Despite the proliferation of rescue groups, shelters, and other animal protection groups over the last decade, pet homelessness still remains a large problem today. Around two million cats and between 250 to 300 million stray dogs roam the world’s streets, with 70 million strays — both dogs and cats – calling the U.S. their home.
Unfortunately, the majority of these animals are seen as nuisances, or “biological trash,” in the words of Alakesi Sorokin, director of Basya Services, a company hired to exterminate strays prior to the 2014 Sochi Winter Olympics.
In an attempt to deal with a stray animal problem, many areas, like Sochi, opt for culls, which are typically carried out through inhumane means, such as with poison or beatings.
Yet, all hope is not lost as a number of countries have realized culling is not the answer and have instead instituted large-scale spay and neuter campaigns to combat stray overpopulation. Israel, for example, has committed to a $1.27 million effort to spay 45,000 of the country’s feral cats.
On a smaller scale, animal-loving citizens are doing their best to care for stray animals and also change the public’s perceptions about them. Photographer Alex Greenshpun of Tel Aviv, Israel is just one of these kind animal lovers.
Greenshpun calls herself a “visual poetess,” seeing photography as a “form of mediation, a continuous awareness of the beauty and silence,” as she tells OGP. Much of her work is focused on the natural world, yet when she steps out of her home, she says she never knows exactly what she’ll photograph that day.
While flora dominates much of her portfolio (available online here or on Facebook), she tells us that animals “have a very special place in my heart” and so she has often ended up photographing street cats since they are common in Israel.
How Greenshpun approaches her feline subjects is key. Instead of focusing on the negative, Greenshpun has instead set out to highlight their true personalities through her photography, calling them “regal and beautiful creatures” who are “easy to connect to.”
“Since street cats are a very common sight here, people often pass them by without paying any attention. So, I try to present street cats in ways that would allow the viewers to experience the same connection I did while taking the photo. I want to reveal their beauty and uniqueness in order to, at the very least, evoke warm feelings and ideally, a kind of awe and admiration towards them,” she tells OGP.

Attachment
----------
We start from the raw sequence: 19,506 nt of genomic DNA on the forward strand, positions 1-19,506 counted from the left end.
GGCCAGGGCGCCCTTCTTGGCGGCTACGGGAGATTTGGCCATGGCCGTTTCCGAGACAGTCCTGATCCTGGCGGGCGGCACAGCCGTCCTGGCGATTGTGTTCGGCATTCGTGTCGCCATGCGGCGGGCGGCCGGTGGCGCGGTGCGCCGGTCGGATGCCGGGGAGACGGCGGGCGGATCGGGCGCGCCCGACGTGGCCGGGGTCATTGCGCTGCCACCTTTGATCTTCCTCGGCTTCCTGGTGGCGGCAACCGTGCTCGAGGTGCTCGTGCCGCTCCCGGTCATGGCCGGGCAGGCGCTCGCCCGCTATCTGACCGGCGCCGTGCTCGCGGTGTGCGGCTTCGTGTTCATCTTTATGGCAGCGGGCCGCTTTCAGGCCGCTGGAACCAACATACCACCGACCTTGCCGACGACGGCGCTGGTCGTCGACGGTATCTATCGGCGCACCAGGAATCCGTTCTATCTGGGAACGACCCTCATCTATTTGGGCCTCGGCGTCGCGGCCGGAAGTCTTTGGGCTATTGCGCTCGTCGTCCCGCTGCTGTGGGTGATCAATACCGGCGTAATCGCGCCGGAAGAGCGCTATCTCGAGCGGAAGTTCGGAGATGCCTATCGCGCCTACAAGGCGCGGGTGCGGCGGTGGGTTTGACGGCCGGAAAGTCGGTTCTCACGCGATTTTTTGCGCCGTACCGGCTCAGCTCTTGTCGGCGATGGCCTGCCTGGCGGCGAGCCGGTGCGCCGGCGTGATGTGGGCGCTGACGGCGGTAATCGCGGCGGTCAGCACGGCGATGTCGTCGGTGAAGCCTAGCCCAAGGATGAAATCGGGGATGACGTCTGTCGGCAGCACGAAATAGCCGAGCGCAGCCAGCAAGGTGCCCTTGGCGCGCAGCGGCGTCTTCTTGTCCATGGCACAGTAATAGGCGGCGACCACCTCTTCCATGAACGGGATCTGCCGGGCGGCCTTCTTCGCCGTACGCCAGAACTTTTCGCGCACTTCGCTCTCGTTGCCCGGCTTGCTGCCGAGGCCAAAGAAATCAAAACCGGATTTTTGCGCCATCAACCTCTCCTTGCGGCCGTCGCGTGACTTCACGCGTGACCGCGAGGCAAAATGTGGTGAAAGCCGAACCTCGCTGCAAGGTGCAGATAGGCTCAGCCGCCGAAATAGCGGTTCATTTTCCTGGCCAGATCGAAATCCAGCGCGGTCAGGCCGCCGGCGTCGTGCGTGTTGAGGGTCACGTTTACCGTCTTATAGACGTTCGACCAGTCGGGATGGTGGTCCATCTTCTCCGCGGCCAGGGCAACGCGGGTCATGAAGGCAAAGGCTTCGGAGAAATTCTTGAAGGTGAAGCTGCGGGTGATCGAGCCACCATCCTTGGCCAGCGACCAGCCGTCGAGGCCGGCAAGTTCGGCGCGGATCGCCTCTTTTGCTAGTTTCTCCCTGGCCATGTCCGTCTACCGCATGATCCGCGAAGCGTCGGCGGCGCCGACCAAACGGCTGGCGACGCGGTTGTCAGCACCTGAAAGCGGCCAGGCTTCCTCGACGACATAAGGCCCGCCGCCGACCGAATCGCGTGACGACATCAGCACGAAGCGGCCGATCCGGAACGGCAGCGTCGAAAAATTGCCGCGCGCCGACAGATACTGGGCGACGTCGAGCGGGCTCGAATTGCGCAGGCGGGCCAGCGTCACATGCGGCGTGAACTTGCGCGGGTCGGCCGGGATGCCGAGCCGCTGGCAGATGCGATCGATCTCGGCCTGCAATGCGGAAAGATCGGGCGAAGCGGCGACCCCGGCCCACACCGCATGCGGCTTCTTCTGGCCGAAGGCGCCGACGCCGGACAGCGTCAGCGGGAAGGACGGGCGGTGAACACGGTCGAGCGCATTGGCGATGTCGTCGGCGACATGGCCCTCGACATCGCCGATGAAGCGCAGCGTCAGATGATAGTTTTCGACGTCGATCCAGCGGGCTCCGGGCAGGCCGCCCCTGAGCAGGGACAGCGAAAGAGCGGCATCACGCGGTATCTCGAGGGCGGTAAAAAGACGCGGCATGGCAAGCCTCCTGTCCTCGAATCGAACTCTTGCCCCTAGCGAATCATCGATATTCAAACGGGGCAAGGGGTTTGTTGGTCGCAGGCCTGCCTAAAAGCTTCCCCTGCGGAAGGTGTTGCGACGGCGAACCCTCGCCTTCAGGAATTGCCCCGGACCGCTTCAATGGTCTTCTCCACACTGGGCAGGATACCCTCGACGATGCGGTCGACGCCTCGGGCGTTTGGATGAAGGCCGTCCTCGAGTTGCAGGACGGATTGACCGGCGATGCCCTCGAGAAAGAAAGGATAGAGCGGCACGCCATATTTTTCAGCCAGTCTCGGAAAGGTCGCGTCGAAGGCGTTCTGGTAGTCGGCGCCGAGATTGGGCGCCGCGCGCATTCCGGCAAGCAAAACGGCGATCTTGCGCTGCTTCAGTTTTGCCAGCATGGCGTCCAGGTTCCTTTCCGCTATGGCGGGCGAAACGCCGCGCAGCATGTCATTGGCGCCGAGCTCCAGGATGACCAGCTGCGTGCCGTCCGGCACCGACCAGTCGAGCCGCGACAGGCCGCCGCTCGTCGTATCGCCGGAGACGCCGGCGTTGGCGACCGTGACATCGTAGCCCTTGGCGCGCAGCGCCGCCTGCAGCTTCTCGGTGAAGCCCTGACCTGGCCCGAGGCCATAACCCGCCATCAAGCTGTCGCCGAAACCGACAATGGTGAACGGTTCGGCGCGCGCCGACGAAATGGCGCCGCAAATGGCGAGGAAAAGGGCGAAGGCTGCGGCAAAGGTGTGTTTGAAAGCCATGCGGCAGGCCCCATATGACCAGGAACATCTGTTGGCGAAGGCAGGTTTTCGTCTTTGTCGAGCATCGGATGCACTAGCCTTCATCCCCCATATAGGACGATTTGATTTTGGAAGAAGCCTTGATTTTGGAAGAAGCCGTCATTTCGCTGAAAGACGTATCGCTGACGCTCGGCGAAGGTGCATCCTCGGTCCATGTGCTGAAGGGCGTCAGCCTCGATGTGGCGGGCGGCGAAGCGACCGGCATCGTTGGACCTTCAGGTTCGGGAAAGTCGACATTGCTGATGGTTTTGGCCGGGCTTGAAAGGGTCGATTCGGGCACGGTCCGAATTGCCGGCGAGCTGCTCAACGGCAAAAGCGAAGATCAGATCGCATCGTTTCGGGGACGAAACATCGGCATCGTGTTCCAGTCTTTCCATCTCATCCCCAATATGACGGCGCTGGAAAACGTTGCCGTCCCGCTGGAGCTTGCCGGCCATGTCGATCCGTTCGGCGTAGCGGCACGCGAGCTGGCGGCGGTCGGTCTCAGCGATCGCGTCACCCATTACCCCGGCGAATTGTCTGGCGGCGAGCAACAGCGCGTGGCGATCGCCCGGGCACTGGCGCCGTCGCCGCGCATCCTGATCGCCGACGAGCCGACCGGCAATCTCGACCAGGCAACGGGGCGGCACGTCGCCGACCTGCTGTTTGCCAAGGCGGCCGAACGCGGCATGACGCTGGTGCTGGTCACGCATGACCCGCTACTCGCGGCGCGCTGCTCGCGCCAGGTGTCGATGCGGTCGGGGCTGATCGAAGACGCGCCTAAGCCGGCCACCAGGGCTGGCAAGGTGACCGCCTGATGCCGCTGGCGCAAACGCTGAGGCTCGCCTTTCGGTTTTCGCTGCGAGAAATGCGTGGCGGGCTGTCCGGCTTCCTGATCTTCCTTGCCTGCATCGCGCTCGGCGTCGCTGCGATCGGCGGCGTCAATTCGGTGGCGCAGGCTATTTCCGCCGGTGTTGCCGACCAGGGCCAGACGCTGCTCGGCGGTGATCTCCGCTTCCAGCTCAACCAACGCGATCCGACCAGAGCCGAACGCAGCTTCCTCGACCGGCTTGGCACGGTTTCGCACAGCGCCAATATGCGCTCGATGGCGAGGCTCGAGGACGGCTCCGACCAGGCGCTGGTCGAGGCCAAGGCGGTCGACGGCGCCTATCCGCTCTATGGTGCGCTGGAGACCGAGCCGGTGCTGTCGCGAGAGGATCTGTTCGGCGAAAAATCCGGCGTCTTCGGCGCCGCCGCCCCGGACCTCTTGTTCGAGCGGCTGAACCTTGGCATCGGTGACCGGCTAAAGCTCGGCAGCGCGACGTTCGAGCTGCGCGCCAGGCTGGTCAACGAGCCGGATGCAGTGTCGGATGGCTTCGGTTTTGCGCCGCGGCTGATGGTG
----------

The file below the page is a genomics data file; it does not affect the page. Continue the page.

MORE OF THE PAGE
Greenshpun says that she reached a turning point when she tried to rescue two newborn kittens with her partner. They found the babies in a cardboard box “in the scorching July sun” with their umbilical cords still intact. They were told by their vet that the kittens chances for survival were low, yet they did their best to nurse them back to health.
Sadly, one of the kittens passed away the day after the rescue, and the other “fought for about a month,” Greenshpun tells us.
Greenshpun documented the rescue experience, calling it both “humbling” and “heartbreaking.”
“I shared some of these images and the story with the world in hope that people would understand how important it is to spay and neuter their pets, to prevent any such misfortune from an innocent being,” she says.
Since their first rescue effort, Greenshpun and her partner have gone on to adopt another rescued kitten, and Greenshpun has been busy “documenting his growth and playfulness.”
Through all her feline photographs, she ultimately hopes to show “how similar we truly are.”
“We are all living creatures – we are born, we live, get older and die; we experience pain and pleasure and we all try to avoid the former and move more towards the latter. I feel that at the fundamental level, each of my images tries to deliver this message and awaken a spark of compassion in the viewers.”
Below, meet a few of the inspiring cats Greenshpun has met along her photographic journey.
Lead image source: Alex Greenshpun